It was an all-wargame Bay Area GamesDay XXXVIII for me, and Ted Raicer’s new WWI game from GMT was my major undertaking.
If Grand Illusion can be said to be “about” anything, it would be managing command points and manpower.
The sequence of play is designed around command points. The game is played in turns of alternating impulses. Each impulse you may spend command points from a limited pool to activate units and/or attack. Early on in the game, the Germans will have many more command points than the French, while things will even up later. So the French have to use their points very judiciously, making sure not to overreact or otherwise deplete their supply while the powerful German forces are still threatening. If the Germans can get a couple impulses against a paralyzed opponent, this is bad (it’s too bad the available command points are displayed openly … this would be a much more tense game if you didn’t know exactly what your opponent’s capacity to react was).
Movement and combat is then kept fairly simple. Combat involves just rolling less than your strength number with modifiers to hit, causing a step loss. All combat takes place inside the giant hexes, which function much as the areas in the area-impulse games like Breakout: Normandy, with rules about how you can move from and to hexes in various states of control or contest.
Like many of Ted Raicer’s other games (Paths of Glory, Clash of Giants), units can be full-strength or reduced. Reduced strength units are not dramatically weaker, but are much more brittle and easily eliminated. Bringing units back from reduced strength is not hard, but takes time and command points; on the other hand, bringing them back from the dead is extremely expensive. So the Germans need to push hard on the Schlieffen plan, but not so hard that they actually lose a lot of units. Likewise the French need to make an honest attempt at Plan XVII, but again, must try not to lose units in large numbers.
Probably the most serious downside is the quality of the rulebook, which is poor throughout, murky in several areas, and lacks both an index and intuitive organization. This is problematic because honestly, Grand Illusion is unlikely to be a game with a lot of replay value. So I figure I’ll realistically get maybe 5, 6 games out of it if things go well, 10 if I’m really lucky … but the first time through is basically just a learning game as you struggle with the 20 awkward pages of rules. This is not good. I don’t think Grand Illusion is a complex game, despite being a touch fiddly, and these rules needed to be a lot better, or at the minimum have an index. The poor quality of the rules is compounded by weak player aids.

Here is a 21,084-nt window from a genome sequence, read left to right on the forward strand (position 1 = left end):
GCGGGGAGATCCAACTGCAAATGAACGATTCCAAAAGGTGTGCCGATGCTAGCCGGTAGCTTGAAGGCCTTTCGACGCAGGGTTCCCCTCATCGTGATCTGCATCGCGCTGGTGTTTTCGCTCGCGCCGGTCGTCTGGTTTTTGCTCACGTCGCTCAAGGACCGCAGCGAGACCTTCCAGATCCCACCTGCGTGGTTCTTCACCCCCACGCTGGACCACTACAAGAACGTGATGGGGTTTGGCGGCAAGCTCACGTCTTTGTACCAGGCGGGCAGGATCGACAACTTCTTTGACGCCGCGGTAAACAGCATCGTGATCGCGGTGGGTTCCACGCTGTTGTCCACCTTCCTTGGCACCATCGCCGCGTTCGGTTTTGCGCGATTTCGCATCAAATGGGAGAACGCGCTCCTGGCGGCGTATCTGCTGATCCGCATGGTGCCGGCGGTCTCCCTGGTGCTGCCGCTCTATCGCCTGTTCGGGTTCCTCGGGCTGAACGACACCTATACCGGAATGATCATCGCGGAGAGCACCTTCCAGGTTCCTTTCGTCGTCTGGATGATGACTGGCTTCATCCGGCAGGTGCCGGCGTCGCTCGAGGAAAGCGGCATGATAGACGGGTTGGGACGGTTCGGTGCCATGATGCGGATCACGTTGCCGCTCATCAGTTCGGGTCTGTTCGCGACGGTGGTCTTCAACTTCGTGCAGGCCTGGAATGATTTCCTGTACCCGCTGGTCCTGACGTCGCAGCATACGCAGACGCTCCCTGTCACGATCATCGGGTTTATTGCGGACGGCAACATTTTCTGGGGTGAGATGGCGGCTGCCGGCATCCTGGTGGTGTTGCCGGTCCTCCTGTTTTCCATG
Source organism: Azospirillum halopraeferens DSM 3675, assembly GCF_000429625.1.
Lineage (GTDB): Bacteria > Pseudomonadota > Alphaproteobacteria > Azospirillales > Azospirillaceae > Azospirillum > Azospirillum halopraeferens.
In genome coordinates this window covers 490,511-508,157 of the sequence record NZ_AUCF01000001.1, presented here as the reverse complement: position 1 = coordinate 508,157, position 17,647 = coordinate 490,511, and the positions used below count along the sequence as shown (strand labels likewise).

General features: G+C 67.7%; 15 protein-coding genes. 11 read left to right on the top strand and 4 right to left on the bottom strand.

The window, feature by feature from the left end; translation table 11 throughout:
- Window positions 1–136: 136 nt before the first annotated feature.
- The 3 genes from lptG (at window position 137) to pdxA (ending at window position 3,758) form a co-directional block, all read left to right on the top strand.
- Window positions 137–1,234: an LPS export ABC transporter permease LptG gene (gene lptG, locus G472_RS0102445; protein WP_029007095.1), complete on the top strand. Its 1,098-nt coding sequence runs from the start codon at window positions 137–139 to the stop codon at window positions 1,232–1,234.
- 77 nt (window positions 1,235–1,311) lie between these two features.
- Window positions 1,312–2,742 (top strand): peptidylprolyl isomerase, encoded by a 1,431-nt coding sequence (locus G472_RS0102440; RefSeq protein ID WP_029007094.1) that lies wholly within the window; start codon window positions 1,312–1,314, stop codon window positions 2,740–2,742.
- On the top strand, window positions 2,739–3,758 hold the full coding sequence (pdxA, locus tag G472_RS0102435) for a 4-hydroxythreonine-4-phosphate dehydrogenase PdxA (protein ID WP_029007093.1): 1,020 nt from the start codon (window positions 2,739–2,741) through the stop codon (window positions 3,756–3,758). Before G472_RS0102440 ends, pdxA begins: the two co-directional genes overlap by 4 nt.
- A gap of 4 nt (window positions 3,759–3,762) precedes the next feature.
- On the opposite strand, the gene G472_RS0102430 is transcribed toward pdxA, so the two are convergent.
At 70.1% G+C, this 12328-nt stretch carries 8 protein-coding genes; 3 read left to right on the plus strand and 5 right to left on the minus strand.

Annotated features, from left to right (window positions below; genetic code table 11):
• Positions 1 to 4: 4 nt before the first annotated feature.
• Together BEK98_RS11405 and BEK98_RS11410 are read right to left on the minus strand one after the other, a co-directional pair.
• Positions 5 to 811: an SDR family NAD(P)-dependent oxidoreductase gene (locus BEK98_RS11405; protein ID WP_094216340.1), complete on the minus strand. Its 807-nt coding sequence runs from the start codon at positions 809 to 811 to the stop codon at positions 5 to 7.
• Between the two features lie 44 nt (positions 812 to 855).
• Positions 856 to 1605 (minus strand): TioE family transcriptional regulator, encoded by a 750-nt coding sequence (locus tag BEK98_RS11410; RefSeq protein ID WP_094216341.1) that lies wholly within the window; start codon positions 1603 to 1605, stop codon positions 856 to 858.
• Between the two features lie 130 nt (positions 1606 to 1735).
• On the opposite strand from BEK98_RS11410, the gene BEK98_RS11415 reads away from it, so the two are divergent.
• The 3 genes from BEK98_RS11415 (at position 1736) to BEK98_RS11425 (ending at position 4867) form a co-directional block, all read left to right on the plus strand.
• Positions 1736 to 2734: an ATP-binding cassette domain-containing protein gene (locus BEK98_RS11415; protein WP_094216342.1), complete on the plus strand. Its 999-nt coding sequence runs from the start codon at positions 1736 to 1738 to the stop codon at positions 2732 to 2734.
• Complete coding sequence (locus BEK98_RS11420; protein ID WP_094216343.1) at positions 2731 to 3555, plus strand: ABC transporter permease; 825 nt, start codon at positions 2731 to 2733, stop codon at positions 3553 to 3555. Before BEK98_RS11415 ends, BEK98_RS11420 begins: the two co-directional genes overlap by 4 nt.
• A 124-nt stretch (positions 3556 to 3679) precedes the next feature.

As for the replayability issues … Grand Illusion I think gets what short-term replayability it has from injecting chaos into the game. The number of Command Points you get in a turn is random, and can be quite variable. Likewise, each battle is preceded by a “fog of war” die roll, and this can be rather dramatic. Now, without this randomness, I think Grand Illusion’s replay valuable would be negligible – the main scenarios railroad you into the Schlieffen Plan or Plan XVII, neither of which was a very good plan in retrospect and neither of which had a great deal of flexibility. But simply adding randomness is obviously not the most satisfactory way to do this, from a game persepctive, and I think in the medium term it will lead to more frustration than play value. In the medium-term, Grand Illusion attempts to spice things up by providing a more wide-open scenario with the ability to purchase pre-game option packs, which give more units or more flexibility, albeit at a cost in VPs. While this might work fine, I’m always a bit skeptical of the approach because I wonder if all the possible match-ups lead to an interesting game, and how accurately they could have been costed.
The bottom line: I thought Grand Illusion was decent. There are definitely issues, some of which are significant, but overall I enjoyed it and expect that if I get a chance to play more my opinion is more likely to improve than to fall. The management of command points, manpower, and the chaos of the random events was interesting and had tension. The impulse-based system keeps the game moving at a decent clip, and once you get going with the game, it plays pretty cleanly. I liked the giant hex-areas, which seemed to work at the right level of detail for this campaign. The feeling provided by the game is fairly historical, and there are tense choices. It’s a vastly better attempt to do this campaign than The Gamers’ Drive on Paris was, albeit at a significantly higher complexity level. The playing time is little long (at a guess maybe half an hour a turn for 8 or 15 turns), but not nearly as bad as some other recent Raicer games (Reds!, RTC). The rules are mess in my opinion, but once you’ve waded through and played a learning game the true level of complexity isn’t that high. I’d definitely like to play it again sometime, but it’s unlikely to become a gaming fixture.